And you do feel for Hector. You know, Hector just is so noble. And he’s doing all this for his father, for his brother, for um, for the Trojan people, for his wife, for his son. You know, he’s very selfless. And he doesn’t have the premonition of, of being killed so much … or, you know, until he gets chased around that by um, by Achilles, and then he realizes, “Oh, that’s why they call him Swift Footed Achilles,” right? He can’t outrun him for anything! And so that you do of course feel … so sorry for both sides.

And Hector is the supreme example of the Trojan who … who you, who you do root for, yes. I probably noticed it more because of Alexander’s book, that they have this opp- the Greeks have this opportunity to go home, and um … and it’s put to them a little bit like a test, right?

Um, Agamemnon, , it’s not working out, let’s go home. And they all say, “Yes! Let’s get out of here!”

But then, but then Odysseus or somebody creeps around during the night and tells, tells the, sneaks, you know, tells them in their dreams or whatever that, that this is a test. That Agamemnon is testing them to see if they’ll stay and fight or if they’ll go home. And, and so he gradually, I guess, changes the minds of everyone in the camp and they don’t go.

There’s also a wonderful scene where they’re … it’s just going to be Paris versus Menelaus, do you remember that scene? There’s just gonna be a man to man duel. And I think the Gods interfere, or something happens that … maybe Aphrodite takes Paris away?

There is a theory that the alphabet was invented, or perfected by the Greeks specifically in order to tell … to, and specifically in order to write down Homer. You know, Homer had been um, an oral tradition. And … and, yeah at some point they realized this, we need to hold on to this somehow and get it to places that these poets can’t get to by sea or you know, we want to make it more widely available.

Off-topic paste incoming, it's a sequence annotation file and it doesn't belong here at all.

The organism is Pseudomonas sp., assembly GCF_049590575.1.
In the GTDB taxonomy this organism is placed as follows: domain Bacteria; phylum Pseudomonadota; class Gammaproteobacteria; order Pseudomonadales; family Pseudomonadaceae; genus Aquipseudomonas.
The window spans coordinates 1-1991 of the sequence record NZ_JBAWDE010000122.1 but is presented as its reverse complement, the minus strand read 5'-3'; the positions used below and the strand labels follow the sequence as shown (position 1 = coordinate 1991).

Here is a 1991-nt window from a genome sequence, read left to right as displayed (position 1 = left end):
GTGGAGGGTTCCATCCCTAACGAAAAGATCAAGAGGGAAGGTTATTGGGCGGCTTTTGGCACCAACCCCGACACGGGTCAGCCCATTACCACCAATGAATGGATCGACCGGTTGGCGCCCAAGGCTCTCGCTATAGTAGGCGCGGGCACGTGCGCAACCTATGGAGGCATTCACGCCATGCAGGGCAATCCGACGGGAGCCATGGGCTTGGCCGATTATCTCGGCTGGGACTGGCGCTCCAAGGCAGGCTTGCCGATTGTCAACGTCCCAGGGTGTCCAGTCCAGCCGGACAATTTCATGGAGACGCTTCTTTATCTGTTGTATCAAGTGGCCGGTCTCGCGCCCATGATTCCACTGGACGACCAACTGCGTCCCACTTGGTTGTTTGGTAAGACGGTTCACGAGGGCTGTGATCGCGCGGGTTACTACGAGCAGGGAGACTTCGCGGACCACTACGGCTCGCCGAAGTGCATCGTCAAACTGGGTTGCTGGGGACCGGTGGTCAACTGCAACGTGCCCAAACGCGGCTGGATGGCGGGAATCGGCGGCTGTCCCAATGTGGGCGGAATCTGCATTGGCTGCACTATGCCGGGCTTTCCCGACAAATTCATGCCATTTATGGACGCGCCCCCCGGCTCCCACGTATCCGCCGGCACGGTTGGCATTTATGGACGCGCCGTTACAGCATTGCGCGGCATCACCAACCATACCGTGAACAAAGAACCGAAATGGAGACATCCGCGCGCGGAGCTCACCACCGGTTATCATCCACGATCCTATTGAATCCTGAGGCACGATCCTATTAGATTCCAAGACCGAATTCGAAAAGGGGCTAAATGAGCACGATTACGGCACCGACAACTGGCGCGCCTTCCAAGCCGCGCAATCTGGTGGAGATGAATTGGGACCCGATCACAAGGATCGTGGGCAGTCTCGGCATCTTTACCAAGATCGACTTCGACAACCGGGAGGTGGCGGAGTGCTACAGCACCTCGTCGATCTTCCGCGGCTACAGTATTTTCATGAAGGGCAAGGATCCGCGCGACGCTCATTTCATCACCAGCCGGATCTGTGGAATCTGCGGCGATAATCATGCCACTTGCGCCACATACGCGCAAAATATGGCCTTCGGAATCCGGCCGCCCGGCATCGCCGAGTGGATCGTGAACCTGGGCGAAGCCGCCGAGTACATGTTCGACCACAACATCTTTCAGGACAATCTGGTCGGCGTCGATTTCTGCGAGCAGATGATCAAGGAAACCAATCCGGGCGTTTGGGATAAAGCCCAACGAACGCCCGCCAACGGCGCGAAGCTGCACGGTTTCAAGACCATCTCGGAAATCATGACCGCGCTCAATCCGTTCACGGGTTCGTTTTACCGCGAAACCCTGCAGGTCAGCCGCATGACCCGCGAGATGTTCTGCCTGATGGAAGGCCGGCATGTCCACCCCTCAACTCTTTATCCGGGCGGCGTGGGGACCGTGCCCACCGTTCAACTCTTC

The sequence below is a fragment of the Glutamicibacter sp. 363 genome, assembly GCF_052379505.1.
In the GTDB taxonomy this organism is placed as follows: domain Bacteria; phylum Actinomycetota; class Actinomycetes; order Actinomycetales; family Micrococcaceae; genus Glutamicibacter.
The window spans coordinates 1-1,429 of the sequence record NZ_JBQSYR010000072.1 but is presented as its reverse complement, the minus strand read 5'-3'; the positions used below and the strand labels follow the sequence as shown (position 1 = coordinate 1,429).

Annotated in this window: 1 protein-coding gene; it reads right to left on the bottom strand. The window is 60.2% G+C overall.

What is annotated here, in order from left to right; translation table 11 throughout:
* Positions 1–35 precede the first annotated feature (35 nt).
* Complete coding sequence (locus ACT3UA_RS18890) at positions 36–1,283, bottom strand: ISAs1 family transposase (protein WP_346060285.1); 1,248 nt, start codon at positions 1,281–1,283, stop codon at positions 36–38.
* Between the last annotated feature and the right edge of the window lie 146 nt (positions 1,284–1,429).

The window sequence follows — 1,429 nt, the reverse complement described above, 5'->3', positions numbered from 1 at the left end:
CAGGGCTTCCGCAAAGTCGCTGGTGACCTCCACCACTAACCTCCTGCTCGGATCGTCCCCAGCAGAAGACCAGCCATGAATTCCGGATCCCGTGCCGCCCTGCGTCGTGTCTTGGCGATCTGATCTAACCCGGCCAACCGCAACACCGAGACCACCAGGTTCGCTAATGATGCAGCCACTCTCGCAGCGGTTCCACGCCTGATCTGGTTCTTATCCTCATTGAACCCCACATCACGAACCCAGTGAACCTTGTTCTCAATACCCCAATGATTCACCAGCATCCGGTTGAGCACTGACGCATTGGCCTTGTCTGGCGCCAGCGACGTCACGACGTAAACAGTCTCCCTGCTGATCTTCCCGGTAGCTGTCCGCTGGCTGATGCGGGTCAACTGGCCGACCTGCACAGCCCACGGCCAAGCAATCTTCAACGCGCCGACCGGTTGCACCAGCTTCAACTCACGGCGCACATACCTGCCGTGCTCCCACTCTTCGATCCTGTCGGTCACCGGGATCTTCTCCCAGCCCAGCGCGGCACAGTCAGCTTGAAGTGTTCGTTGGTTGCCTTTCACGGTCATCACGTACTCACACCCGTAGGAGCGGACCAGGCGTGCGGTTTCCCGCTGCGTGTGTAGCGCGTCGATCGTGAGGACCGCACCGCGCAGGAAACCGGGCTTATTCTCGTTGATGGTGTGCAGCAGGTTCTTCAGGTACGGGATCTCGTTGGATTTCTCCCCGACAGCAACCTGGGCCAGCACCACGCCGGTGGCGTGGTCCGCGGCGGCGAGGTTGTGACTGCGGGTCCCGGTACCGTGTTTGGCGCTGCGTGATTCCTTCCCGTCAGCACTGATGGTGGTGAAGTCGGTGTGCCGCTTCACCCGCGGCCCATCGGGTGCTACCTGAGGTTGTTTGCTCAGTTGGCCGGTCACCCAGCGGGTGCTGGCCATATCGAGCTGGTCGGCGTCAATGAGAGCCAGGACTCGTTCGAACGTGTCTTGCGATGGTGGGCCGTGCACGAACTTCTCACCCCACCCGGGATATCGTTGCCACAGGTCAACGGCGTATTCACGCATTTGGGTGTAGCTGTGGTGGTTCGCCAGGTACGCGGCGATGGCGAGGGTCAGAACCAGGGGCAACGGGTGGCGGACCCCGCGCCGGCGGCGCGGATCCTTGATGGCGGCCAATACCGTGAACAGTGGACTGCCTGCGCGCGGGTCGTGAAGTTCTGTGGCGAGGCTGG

And this is, it’s a controversial theory, but it really kind of makes sense, and they both were developed at the same time, that is the alphabet, we have the first evidence of things written down with the alphabet. And preparing for my first trip to Greece, and it made me want to go to the site of Troy and to Asia Minor. Because,, those were part of the Greek world. And, now they’re part of Turkey. But there has always been enmity between you know, those, those people, the, the ones in Asia and the ones on the European Continent

Well, it was certainly interesting. The, the Turks, let’s see. This area is called, is it called Kusadasi where they think Troy was? And there is a big dig there. There is not much, or when I went, which is in 1983, there was not much for tourists. The Turks had not caught on to these things yet.

There was not even a Coke machine.. There was, there was a big wooden horse. There was that. They built a, a horse out of wood. It was about four stories tall, and it doubled as a viewing platform. You could climb up there and look out at the plain, the Elysian Plain, right? Up in the, oh, how many millennia has it been since they think? The Trojan War was, they think it was like 1200 BC?

Anyway, the land is really, the land has grown. The sea is a lot farther away than you think it would be. You know, you think you should be able to see the sea. From the site of Troy. Maybe higher up you could. Anyway, it was- I’m not an archeologist. I’m not trained and I don’t know that much about rocks.

I was glad to be there and to look around, but it was all dusty. And, and, you know, Schliemann got followed up by so many more professional archeologists, and his methods were somewhat derided. You know, he kept everything (laughs). Didn’t occur to him to donate it. He gave it to his daughter, yeah (laughs). Finders keepers.


Thanks again to Mary Norris for recommending THE WAR THAT KILLED ACHILLES by Caroline Alexander. GREEK TO ME, published by W.W. Norton, is out now. You can find out more about Norris at